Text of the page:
We all know the song “It’s the Most Wonderful Time of the Year.” We hear it 100+ times in the mall while we do our holiday shopping. But have you ever listened to the lyrics?
…There’ll be parties for hosting
Marshmallows for toasting
And caroling out in the snow
There’ll be scary ghost stories
And tales of the glories of Christmases long, long ago
Most of us don’t really associate ghost stories with Christmas. Christmas is a time of light, of joy, family, of sparkly lights and decorating cookies. Both secular and religious ceremonies during this time highlight a lot of warm feeling type sentiments. There is one very famous ghost story that pops up during Christmas: A Christmas Carol by Charles Dickens.
But, ghost stories at Christmastime go further back than Dickens. Some of the modern traditions of Christmas borrow from celebrations of the winter solstice, including the tree, lights, stockings, gift giving, and the telling of ghost stories. The night of the winter solstice is the longest night of the year, and early Europeans believed this as the blurring of the barrier between the worlds of the living and the dead.
In fact, during much of the 19th century, before Halloween became the secular celebration of all things ghostly and ghoulish, the most haunted holiday in Britain was Christmas Eve.
British humorist Jerome K Jerome once said:
Whenever five or six English-speaking people meet round a fire on Christmas Eve, they start telling each other ghost stories. Nothing satisfies us on Christmas Eve but to hear each other tell authentic anecdotes about specters. It is a genial, festive season, and we love to muse upon graves, and dead bodies, and murders, and blood.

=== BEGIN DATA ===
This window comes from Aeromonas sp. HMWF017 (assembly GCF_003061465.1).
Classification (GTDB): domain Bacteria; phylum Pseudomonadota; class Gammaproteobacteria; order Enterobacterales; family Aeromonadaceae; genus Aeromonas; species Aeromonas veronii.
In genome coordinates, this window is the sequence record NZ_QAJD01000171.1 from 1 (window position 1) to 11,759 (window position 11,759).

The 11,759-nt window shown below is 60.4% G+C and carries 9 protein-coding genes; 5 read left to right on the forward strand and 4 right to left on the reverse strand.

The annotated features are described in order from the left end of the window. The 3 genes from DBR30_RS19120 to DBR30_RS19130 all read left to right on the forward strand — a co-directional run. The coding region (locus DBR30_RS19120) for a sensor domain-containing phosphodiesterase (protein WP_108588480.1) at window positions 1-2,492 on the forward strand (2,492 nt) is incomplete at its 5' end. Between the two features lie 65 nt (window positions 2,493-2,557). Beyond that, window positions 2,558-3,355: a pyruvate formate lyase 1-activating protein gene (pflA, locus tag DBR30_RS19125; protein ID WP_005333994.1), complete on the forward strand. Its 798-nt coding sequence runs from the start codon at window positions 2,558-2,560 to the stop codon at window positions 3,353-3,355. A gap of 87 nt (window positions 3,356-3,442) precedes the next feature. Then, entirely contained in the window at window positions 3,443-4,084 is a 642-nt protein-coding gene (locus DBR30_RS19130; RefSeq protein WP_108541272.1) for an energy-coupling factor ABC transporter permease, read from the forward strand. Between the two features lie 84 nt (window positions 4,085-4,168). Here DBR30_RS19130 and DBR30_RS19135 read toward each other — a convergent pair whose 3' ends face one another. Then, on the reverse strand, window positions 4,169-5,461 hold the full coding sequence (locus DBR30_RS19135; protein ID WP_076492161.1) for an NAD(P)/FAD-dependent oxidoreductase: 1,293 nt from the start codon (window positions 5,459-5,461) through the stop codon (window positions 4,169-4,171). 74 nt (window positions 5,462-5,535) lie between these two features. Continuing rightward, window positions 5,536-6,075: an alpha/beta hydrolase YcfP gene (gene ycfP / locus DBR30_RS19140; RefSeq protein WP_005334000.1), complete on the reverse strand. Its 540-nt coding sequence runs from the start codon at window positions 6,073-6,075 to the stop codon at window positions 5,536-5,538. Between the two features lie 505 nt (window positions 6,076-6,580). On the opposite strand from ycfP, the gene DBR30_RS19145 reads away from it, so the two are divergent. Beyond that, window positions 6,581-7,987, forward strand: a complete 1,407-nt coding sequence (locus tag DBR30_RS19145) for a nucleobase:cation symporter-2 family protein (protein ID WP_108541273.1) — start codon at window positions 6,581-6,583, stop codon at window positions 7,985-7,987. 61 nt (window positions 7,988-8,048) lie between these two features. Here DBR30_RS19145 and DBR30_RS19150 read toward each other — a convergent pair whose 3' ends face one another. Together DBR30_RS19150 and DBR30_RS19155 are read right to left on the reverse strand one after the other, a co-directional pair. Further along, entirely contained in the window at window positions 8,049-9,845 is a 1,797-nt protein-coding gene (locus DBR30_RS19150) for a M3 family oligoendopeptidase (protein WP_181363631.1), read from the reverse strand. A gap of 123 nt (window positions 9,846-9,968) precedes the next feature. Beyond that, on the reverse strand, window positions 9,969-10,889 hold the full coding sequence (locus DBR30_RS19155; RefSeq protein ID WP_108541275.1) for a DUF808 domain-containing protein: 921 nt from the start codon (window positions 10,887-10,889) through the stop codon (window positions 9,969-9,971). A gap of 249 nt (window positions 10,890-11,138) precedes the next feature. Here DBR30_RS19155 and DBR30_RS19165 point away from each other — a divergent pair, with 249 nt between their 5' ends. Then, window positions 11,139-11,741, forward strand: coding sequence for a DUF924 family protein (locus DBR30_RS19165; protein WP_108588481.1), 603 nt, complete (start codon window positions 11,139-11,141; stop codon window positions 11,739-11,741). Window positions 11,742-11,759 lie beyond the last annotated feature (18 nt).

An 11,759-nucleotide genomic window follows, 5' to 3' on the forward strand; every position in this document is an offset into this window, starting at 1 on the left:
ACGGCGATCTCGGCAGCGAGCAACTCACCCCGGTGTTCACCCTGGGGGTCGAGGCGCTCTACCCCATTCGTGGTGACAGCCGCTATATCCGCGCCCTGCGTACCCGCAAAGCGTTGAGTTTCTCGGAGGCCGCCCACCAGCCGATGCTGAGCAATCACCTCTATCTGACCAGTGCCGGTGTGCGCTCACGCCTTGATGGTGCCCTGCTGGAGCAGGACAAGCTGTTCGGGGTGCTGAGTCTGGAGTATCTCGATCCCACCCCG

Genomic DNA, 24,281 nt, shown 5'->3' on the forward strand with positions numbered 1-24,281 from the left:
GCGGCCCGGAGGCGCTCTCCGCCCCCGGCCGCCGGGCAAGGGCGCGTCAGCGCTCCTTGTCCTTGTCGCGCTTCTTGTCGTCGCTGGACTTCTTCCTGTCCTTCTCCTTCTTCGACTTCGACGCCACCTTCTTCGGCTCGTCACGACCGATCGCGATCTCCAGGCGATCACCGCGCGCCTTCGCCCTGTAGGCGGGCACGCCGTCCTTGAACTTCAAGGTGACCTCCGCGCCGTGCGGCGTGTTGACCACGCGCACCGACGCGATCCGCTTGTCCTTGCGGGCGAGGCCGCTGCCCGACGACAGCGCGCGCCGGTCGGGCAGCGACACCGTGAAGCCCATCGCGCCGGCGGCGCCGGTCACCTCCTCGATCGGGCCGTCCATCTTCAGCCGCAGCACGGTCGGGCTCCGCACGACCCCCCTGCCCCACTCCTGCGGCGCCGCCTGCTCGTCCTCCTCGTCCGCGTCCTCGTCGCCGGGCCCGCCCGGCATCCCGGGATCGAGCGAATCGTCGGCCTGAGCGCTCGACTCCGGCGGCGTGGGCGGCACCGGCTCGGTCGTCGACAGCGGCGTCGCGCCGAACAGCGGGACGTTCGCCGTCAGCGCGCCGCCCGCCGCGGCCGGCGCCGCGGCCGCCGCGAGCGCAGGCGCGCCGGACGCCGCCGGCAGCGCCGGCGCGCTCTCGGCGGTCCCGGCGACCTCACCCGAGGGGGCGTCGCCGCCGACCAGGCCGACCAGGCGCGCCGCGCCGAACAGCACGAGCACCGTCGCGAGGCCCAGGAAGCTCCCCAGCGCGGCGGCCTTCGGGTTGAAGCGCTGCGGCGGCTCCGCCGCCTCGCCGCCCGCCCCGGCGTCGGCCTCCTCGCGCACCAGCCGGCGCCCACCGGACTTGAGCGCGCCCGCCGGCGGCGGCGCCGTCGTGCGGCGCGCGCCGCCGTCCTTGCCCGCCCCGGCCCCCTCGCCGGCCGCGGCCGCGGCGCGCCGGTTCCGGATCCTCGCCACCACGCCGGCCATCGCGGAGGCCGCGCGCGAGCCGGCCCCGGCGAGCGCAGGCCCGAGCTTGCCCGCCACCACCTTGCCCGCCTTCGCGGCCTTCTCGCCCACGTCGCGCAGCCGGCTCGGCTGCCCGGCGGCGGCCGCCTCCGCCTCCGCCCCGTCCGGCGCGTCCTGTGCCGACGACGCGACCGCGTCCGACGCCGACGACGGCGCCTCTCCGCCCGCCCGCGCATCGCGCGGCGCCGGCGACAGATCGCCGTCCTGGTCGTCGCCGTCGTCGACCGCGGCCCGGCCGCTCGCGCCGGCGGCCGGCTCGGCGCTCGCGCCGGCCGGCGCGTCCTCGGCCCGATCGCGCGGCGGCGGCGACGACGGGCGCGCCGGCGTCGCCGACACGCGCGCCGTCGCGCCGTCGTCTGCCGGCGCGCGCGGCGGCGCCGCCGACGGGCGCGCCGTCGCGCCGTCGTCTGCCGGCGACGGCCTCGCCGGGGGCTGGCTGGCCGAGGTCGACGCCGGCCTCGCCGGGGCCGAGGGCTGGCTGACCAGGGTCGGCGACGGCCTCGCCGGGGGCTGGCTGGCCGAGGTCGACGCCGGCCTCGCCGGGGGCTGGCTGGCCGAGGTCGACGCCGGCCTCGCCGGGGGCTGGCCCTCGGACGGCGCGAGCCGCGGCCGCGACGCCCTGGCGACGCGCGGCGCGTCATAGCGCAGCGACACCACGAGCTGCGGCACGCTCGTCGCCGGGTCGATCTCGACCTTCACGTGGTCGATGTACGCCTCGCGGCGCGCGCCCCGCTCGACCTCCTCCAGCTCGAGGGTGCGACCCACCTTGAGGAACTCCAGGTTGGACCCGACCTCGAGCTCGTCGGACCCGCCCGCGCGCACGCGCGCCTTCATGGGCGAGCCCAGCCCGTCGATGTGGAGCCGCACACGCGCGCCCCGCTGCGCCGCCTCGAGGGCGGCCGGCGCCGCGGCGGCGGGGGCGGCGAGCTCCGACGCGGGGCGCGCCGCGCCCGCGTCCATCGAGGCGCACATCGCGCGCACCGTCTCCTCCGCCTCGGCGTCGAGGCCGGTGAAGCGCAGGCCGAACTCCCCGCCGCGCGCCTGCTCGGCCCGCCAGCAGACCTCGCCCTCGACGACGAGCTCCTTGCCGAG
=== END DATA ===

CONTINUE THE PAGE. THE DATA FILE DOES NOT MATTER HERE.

But it wasn’t because of the popularity of ghost stories that Dickens wrote his famous story, in fact, a lot of people believe that Charles Dickens wrote it in order to save Christmas, a holiday that was fading in popularity at the time.
This decline in Christmas joy came courtesy of Lord and Protector of England, Oliver Cromwell. He was a Puritan on a mission to cleanse England of decadent excesses. Some people now might refer to him as a… scrooge.
During the time that Dickens published “A Christmas Carol,” we were in the middle of the Industrial Revolution. People were working more, and with Christmas seeming to be unimportant, many people worked that day, and didn’t care that they did.
“A Christmas Carol” has more to do with industrialization and the loss of cultural traditions than anything else. Dickens illustrates how cities were less inclined to give paid holidays, as well as widespread poverty and suffering, which he illustrated through ghostly apparitions, reminding people of a lost tradition.
We can’t give Dickens all the credit, though; at this same period we saw the invention of the commercial Christmas card, and 19th century businesses looking to create a new commercial holiday.
Thus, a resurgence of holiday cheer happened.
And we’ve celebrated it the same way for the most part, ever since. People still send Christmas cards, decorate evergreen trees, go door-to-door caroling, and stuff stockings with candy.
In the last few decades, though, perhaps one of the most interesting Victorian Christmas traditions has been almost completely lost. Though the Victorian version of the holiday influenced how Americans celebrate it, the telling of ghost stories has never caught on here.
But I challenge you to bring the tradition back. Read some spooky stories. Dig out some of the books you read during Halloween and read one during the month of December (the list below will help give some inspiration). And if you’re hesitant to bring some spookiness to your otherwise joyful holiday, think about people you’ve lost. Even if just for a moment. Remember them, and give a toast to them. Talk to your family or friends about them.
Not all ghost stories need to be scary.